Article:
Words by: Simon Difford
Photography by: image from The Bar-tenders Guide 1862
This spectacular serve involves setting a spirit (usually whiskey or brandy) alight and then pouring the flaming liquid between two silver-plated tankards with handles (called Blazer Mugs) so creating a blue arc of flame between the two.
This incendiary cocktail was created by Jerry Thomas, author of the first bartending book and travelling performance bartender. Thomas was a master of showmanship; he used solid silver bar tools and cups embellished with precious stones and metals. He understood the importance of putting on a show when making drinks and people travelled to see his 'act' as much as they did to try his legendary cocktails.
Nicknamed the 'Professor' due to his ability to deal "with the fanciest orders imaginable", Thomas developed his signature Blue Blazer drink whilst working at the El Dorado, a gambling saloon in San Francisco during the gold rush. He is said to have held the tankards at a meter's distance from each other and would only make the drink if the outside temperature was 10°C (50°F) or below, making an exception to this rule if the person ordering was suffering from a cold or the flu, whose symptoms the drink was to alleviate.
The story of its creation says that a huge gruff man stormed into the bar Thomas was working in and (quoting from an account by Herber Asbury in 1928) said: "Bar-keep! Fix me up some hell-fire that'll shake me right down to my gizzard!" Thomas then proceeded to pour ignited whisky and boiling water between two cups. In Asbury's story, the man drank the cocktail and said "He done it. Right down to my gizzard! Yes, sir, right down to my gizzard!"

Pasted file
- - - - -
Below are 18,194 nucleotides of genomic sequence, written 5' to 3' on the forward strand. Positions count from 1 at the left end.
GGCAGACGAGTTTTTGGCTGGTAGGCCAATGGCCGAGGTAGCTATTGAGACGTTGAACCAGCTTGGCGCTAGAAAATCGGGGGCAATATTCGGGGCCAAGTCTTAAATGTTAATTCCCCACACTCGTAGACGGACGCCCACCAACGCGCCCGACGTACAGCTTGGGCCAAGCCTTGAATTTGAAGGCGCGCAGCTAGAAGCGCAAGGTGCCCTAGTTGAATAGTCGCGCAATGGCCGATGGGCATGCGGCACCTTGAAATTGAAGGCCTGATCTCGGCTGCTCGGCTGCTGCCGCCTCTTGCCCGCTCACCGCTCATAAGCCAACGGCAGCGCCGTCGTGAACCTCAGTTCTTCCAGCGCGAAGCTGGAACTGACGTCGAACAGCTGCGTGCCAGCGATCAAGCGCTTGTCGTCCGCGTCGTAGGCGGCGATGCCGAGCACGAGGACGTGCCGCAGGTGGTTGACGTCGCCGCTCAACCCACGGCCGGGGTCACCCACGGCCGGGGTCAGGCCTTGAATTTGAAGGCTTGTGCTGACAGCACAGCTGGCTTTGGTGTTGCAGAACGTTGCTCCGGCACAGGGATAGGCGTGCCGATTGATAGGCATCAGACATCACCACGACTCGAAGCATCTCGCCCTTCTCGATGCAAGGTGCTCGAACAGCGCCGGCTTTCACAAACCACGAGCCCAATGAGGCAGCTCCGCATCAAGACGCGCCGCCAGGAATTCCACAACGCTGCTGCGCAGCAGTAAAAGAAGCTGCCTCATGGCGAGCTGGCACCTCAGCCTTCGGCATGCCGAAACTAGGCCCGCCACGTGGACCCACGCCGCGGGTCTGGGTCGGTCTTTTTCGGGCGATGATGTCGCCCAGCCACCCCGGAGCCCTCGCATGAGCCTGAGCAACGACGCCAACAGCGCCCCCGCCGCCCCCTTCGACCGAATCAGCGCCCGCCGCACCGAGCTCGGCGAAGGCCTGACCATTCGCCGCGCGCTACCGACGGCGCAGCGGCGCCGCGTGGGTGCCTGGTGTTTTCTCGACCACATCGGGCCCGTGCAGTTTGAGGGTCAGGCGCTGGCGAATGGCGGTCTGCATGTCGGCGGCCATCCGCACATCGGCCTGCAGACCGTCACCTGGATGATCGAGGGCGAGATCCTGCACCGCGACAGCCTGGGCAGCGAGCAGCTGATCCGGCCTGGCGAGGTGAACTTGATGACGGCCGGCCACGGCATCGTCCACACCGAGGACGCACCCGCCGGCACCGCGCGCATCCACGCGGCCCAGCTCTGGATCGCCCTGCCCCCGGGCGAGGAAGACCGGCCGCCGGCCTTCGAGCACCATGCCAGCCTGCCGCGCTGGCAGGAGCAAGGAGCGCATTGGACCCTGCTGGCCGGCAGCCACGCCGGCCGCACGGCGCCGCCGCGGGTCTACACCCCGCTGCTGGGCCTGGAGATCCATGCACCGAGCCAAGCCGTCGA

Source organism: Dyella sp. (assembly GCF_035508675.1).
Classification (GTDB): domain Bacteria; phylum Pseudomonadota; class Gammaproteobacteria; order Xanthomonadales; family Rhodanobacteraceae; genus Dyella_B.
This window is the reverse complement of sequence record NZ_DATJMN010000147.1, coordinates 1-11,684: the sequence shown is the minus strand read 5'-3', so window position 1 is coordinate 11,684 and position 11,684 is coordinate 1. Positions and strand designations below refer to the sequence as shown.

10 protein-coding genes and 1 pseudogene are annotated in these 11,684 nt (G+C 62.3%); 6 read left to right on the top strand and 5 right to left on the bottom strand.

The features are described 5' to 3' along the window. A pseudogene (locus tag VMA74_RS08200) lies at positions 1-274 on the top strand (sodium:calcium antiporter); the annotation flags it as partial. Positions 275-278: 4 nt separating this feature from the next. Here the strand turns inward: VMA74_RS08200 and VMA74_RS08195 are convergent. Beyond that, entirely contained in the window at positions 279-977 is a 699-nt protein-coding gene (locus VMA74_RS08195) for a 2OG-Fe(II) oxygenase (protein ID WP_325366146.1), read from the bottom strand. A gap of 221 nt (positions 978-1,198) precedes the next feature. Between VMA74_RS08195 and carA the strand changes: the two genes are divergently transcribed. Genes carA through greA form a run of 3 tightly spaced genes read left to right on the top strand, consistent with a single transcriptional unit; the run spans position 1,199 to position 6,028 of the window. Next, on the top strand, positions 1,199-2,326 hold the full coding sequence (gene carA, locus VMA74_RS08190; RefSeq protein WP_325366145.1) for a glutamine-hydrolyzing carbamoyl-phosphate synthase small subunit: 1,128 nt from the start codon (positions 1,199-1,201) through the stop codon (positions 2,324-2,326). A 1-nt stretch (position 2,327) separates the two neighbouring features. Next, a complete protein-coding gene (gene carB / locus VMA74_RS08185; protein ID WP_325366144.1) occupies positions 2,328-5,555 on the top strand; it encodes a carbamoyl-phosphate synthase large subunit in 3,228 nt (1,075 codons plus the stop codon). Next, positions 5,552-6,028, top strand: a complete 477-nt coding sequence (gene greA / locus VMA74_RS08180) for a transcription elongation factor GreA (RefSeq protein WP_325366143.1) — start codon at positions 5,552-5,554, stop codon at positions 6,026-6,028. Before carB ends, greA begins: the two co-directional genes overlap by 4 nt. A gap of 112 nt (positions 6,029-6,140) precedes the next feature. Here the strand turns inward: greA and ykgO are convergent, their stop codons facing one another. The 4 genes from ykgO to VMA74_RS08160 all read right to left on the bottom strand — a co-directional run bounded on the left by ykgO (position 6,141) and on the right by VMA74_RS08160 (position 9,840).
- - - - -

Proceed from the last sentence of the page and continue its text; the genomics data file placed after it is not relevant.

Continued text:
President Ulysses S. Grant witnessed Thomas perform this spectacle and was apparently so impressed that he presented him with a cigar. In his 1862 Bartender's Guide Thomas wrote: "A beholder gazing for the first time upon an experienced artist, compounding this beverage, would naturally come to the conclusion that it was a nectar for Pluto rather than Bacchus."
Obviously pouring flaming spirit into a mug held a distance below with your other hand is extremely dangerous and to quote Jerry Tomas, "The novice in mixing this beverage should be careful not to scald himself. To become proficient in throwing the liquid from one mug to the other, it will be necessary to practice for some time with cold water." I also recommend you stand on a non-flammable floor and have suitable fire-fighting equipment nearby.